Categories

A sample text widget

Etiam pulvinar consectetur dolor sed malesuada. Ut convallis euismod dolor nec pretium. Nunc ut tristique massa.

Nam sodales mi vitae dolor ullamcorper et vulputate enim accumsan. Morbi orci magna, tincidunt vitae molestie nec, molestie at mi. Nulla nulla lorem, suscipit in posuere in, interdum non magna.

Musbury harvest flowers

Musbury church looked beautiful for the harvest festival service with some lovely floral displays such as these:

October 2021

As we begin October we well and truly enter into the ‘Season of mists and mellow fruitfulness’, as the poet Keats put it. Each season has its own character. Autumn is a particularly beautiful time. Although it is sad to bid farewell to the summer, we know that a new depth of beauty will reveal itself through the bare branches as the leaves turn and fall.

            At the very end of October we begin a period of remembering and thanksgiving. Halloween has become a caricatured, pagan celebration, when we think of ghosts and ghouls, tricks and treats. This is all good fun, but it is far from what All Hallows’ Eve is really about, which is the first day of three where we celebrate and give thanks for the saints and all the faithful departed.  In the Holyford Mission Community we shall be keeping the feast of All Saints on Sunday 31st October. There will also be services for All Souls at Colyton on the Sunday evening (6.30pm) and on Tuesday 2nd November (All Souls’ Day), to which all are welcome. If you would like to remember someone who has died by having them named in the service at St Winifred’s on 31st October, there will be a list in church where you can write their name, or email the office:  office@holyford.org.

            In September I was involved with the celebrations of an Anglican martyr, born and bred in Devon: Bishop John Coleridge Patteson. He founded the Church in Melanesia (Solomon Islands) and was murdered on 20th September 1871 on Nakapu when he was mistaken for a blackbirder (slave trader).  Patteson was by all accounts well-loved by the native people of Melanesia. He brought them the benefits of education and taught them the Christian faith, and won their deep respect because he didn’t force British ways and customs on the islanders but encouraged them to keep their culture.  Patteson is still very well-known and honoured in Melanesia today. When I visited there in 2017 lots of people wore t-shirts with his name and picture on and children are often still given his name at baptism.

            The Melanesian Mission UK is a charity which supports the work of the Anglican Church in Melanesia. In September they held their annual AGM at Exeter Cathedral, attended by the Archbishop of Canterbury.  To mark the 150th anniversary of the martyrdom of Patteson, a new pilgrimage route has been established from Feniton (where he was born) to Exeter Cathedral, which has some of his relics; the pulpit there has scenes of his martyrdom is carved on the panels around it.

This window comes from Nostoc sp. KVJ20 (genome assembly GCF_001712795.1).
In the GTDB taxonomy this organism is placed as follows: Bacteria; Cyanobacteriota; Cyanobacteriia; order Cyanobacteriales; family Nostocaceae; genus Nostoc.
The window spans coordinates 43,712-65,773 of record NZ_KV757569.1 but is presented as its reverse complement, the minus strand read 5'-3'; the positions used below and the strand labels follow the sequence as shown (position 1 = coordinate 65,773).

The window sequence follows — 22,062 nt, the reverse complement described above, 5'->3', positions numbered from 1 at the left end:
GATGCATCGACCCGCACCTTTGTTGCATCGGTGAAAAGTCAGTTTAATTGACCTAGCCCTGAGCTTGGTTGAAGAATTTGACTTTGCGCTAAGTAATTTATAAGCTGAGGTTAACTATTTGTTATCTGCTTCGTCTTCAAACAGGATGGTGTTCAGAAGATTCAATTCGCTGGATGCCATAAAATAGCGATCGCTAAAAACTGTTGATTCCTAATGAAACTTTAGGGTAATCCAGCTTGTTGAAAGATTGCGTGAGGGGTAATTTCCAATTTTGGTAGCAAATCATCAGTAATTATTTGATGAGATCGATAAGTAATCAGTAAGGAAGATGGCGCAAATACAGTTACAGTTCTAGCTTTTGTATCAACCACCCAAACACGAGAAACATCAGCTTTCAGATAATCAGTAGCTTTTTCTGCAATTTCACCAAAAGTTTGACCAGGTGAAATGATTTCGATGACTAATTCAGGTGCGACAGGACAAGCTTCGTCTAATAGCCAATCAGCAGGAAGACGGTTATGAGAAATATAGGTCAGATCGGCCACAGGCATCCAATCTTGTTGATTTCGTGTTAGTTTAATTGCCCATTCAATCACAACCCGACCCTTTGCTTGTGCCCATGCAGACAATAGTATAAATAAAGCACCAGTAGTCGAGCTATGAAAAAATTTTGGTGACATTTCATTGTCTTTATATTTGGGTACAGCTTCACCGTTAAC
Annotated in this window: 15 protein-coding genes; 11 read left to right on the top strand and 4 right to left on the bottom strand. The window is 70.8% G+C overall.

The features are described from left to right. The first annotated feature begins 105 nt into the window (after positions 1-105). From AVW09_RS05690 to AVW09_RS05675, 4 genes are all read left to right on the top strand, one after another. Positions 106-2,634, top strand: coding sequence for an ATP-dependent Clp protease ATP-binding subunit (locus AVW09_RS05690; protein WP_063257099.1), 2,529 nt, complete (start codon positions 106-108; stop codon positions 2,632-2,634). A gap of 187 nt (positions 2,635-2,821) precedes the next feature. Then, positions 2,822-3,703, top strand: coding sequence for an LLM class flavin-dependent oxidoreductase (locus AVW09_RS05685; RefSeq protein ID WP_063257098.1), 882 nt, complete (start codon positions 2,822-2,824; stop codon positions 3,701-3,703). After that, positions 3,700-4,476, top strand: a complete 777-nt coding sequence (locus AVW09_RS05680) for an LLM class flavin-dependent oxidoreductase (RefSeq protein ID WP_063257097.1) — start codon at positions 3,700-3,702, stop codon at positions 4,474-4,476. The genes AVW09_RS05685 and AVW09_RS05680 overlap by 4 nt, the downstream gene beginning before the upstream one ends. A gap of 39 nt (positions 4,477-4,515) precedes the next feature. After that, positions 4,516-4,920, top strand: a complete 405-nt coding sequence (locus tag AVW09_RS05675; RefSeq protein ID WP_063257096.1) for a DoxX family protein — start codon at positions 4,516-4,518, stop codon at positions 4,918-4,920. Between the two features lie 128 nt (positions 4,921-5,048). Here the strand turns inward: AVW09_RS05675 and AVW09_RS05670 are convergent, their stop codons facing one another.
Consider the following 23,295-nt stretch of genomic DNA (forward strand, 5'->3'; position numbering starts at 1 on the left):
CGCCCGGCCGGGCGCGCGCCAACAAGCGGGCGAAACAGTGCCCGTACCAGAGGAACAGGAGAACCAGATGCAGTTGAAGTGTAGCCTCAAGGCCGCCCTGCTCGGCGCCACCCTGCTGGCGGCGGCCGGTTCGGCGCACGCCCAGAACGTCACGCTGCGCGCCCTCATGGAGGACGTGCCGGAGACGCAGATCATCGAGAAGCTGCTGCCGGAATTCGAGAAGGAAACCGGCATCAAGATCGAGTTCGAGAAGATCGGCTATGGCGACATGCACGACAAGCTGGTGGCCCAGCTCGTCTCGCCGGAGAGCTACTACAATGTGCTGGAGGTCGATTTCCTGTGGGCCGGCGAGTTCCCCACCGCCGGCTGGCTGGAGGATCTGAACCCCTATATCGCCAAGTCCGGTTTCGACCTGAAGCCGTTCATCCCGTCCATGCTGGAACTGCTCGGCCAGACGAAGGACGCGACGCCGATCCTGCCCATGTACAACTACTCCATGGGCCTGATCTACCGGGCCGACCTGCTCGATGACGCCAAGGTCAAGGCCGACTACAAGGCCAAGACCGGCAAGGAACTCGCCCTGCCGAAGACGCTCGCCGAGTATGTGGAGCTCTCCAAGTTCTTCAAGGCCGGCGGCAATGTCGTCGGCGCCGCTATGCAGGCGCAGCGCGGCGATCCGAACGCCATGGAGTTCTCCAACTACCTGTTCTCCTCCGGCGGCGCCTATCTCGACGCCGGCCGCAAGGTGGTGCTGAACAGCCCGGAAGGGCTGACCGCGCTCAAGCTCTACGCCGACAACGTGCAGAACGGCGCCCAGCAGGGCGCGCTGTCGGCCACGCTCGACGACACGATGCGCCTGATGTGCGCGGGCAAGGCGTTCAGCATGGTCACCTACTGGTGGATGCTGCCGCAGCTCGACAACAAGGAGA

The Christian faith is very strong in Melanesia. There are several religious communities there, including the Melanesian Brotherhood, a monastic order that was founded by a Melanesian policeman, Ini Kopuria in 1925. It is a very popular community as men (there is also a separate order for women) can take vows for a few years at a time, rather than take vows for life. I was privileged to spend some time with them when I spent a few weeks in the Solomons.

Saints are not simply things of the past, and the Brotherhood has produced its own, modern-day saints. In 2003 seven members of the Melanesian Brotherhood were kidnapped as a result of ethnic conflict in the Solomon Islands. The Brotherhood had been very active, trying to persuade the various parties involved to lay down their weapons. They worked hard to restore peace and encourage disarmament. One of the Brothers went to negotiate with one of the leaders. When he did not return, six of the Brothers went out to find the one.  None of them returned alive. They are martyrs because they lost their lives for love: for love of God, truth, justice, and their neighbour.

Like leaves from a tree, they turned and fell, but new growth came and the Brotherhood is as strong as ever. The winter of conflict turned into a spring of peace, thanks to the ministry and witness of the Christians inspired by Patteson. And it all started in Devon.

This year St Andrew’s, Colyton will be hosting a meeting of the Devon Companions of the Melanesian Brotherhood on Saturday 30th October. There will be a service at 11am followed by a picnic lunch and meeting.  If you would like to find out more, you are very welcome to come along.

As always, there is lots going on in the six churches within the Holyford Mission Community, especially in the lead-up to Advent and Christmas.  As I write, plans are coming together for the celebration of Branscombe’s Patronal Festival around St Winifred’s Day in early November—do keep an eye on our website or Facebook page for details, or the church notice board for services and events.

With every good wish and blessing,  Fr Steven.